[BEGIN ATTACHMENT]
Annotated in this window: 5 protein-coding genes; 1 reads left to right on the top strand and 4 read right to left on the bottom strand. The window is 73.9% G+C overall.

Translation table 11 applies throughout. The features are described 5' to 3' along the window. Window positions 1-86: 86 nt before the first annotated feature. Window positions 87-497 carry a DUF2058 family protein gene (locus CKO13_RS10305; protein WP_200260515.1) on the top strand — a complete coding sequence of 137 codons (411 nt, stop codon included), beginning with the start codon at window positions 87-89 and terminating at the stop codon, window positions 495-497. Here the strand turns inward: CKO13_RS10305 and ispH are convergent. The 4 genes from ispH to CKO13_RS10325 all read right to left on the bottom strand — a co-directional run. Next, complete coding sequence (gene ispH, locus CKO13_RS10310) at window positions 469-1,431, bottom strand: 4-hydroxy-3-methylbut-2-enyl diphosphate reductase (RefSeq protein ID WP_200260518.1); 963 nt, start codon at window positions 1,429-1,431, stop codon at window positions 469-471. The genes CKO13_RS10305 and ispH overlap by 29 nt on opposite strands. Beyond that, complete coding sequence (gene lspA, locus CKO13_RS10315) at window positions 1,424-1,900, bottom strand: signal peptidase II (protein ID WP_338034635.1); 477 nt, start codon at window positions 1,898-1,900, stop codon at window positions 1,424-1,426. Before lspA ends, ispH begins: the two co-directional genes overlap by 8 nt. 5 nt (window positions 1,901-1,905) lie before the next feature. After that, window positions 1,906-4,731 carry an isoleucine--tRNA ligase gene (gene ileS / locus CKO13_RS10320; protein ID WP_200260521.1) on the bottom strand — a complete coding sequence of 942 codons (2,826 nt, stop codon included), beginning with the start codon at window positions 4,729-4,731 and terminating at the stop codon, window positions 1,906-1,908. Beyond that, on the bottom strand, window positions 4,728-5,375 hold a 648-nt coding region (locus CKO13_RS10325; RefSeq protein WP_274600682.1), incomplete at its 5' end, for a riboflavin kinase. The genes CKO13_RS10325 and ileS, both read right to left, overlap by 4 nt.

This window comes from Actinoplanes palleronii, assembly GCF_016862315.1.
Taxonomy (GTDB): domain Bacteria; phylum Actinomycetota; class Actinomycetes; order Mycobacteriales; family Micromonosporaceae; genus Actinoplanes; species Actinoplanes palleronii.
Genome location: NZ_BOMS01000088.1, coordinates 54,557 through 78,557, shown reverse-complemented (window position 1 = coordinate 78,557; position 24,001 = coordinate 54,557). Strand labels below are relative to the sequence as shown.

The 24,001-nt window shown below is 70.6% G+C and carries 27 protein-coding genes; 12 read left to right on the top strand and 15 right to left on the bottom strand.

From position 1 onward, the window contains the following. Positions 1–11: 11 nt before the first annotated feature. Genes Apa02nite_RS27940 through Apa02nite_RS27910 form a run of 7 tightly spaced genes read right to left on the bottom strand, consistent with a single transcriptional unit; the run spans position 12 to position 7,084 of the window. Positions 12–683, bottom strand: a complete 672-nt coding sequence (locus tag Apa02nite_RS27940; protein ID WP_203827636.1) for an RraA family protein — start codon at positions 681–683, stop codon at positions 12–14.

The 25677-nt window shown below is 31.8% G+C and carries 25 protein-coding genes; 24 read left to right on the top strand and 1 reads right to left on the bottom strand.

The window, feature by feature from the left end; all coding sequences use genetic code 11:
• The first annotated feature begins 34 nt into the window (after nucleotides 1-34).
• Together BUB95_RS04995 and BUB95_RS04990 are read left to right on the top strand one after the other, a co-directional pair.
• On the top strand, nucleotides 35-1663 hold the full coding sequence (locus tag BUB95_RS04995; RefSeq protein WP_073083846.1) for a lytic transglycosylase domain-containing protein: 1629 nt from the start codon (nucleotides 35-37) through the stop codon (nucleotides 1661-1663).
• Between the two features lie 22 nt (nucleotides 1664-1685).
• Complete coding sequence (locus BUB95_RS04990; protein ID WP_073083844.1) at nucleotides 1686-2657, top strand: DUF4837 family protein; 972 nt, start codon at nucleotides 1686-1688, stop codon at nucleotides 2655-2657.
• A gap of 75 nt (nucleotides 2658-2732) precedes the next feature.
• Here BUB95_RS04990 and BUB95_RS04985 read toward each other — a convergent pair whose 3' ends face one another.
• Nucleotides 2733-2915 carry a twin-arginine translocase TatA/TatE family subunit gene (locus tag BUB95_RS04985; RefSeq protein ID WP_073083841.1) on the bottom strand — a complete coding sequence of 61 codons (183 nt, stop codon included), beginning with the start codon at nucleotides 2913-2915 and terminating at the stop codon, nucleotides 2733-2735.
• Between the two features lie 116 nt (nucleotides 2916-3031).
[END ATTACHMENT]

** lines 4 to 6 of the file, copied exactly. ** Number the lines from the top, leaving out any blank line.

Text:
Taxonomy (GTDB): domain Bacteria; phylum Actinomycetota; class Actinomycetes; order Mycobacteriales; family Micromonosporaceae; genus Actinoplanes; species Actinoplanes palleronii.
Genome location: NZ_BOMS01000088.1, coordinates 54,557 through 78,557, shown reverse-complemented (window position 1 = coordinate 78,557; position 24,001 = coordinate 54,557). Strand labels below are relative to the sequence as shown.

The 24,001-nt window shown below is 70.6% G+C and carries 27 protein-coding genes; 12 read left to right on the top strand and 15 right to left on the bottom strand.